Living in a landscape of rivers and old railways means we have lots of bridges in our area. Here are some of my favourite bridge pictures that I’ve previously featured on my blog – from Tyneside icons to forgotten relics – for Cee’s Fun Foto Challenge this week.
Clues to an industrial history criss-cross our now-green-and-peaceful landscape in the form of old railways and waggonways. These old transport tracks now serve as walking and cycling trails by which we are able to explore a significant amount of the north east region and also further afield. Throughout much of the nineteeth century railways and waggonways abounded in our region, particularly to enable the transportation of coal. Many bridges were built either to carry the tracks across the steep-sided streams that are a major feature of our valley, or to allow established roadways to cross the newly-built railways. Some of these bridges were lost during the later decades of last century when rural railways were abandoned on a huge scale here in the UK, but fortunately many bridges survived and now form historical features of the walking and cycling trails.
Thinking about black and white for Cee’s Fun Foto Challenge this week led me to remember and seek out images of some of these bridges I had collected a few years ago for another project.
The bridge in this first image carries the old road over what was the mineral railway line that carried coal from our village ‘pits’ down to the River Tyne. We often walk this way so we have seen it in all weathers. I think the snow seems to add something to the ‘by-gone era’ feeling of this Victorian stone-built bridge.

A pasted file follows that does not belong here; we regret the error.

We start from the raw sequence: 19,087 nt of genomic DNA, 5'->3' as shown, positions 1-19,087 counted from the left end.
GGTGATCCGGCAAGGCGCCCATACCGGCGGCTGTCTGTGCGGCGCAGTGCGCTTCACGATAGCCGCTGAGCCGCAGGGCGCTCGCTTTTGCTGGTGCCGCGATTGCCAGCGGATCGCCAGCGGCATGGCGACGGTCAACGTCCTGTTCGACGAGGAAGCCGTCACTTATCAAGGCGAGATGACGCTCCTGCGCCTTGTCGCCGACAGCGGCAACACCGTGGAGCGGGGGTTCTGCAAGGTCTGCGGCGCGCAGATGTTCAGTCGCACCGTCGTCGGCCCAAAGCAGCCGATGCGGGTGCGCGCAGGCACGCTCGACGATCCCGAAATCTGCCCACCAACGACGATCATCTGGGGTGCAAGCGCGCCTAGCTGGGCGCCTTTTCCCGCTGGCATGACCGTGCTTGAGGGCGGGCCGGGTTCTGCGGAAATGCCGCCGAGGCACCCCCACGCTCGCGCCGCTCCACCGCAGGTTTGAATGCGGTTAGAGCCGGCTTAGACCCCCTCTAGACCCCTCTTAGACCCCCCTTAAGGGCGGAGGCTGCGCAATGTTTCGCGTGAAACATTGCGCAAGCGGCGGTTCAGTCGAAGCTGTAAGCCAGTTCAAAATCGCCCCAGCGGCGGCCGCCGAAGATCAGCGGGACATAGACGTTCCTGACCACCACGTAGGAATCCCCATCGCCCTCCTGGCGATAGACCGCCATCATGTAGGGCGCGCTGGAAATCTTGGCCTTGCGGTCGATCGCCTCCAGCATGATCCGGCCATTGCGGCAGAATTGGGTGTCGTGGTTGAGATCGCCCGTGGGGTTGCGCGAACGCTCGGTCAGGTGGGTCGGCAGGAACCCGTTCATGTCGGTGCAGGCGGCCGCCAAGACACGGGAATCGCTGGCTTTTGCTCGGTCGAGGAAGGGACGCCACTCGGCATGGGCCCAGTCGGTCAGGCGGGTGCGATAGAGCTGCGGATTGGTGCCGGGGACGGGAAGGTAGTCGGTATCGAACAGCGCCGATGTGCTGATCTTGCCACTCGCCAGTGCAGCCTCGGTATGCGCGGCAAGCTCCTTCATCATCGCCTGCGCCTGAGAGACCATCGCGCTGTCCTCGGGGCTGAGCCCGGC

Only a short distance away on this same old railway there is another stone bridge, built in a similar style to the first. This one carried the single-track railway over a farm track that provided access to the fields and woods beyond. Now the bridge arch is largely filled with earth underneath, as on this stretch the old railway forms the boundary to a golf course. Unlike the first bridge which stands as a well-known landmark and proud historical reminder, this one is almost hidden away and overgrown.
It’s not a railway bridge, I know, but it is a nineteeth century construction and it was built to aid travelling, so I decided to include it in this post. There are several of these arched stone-built or brick-built culverts dotted around our woods. As with this one, the culverts were used to carry the streams underneath paths and tracks. Earth would have been embanked on top of the culvert to help level out the path as it passed over the steep-sided stream, making it easier to walk, ride a horse or transport goods by cart through this part of the wood.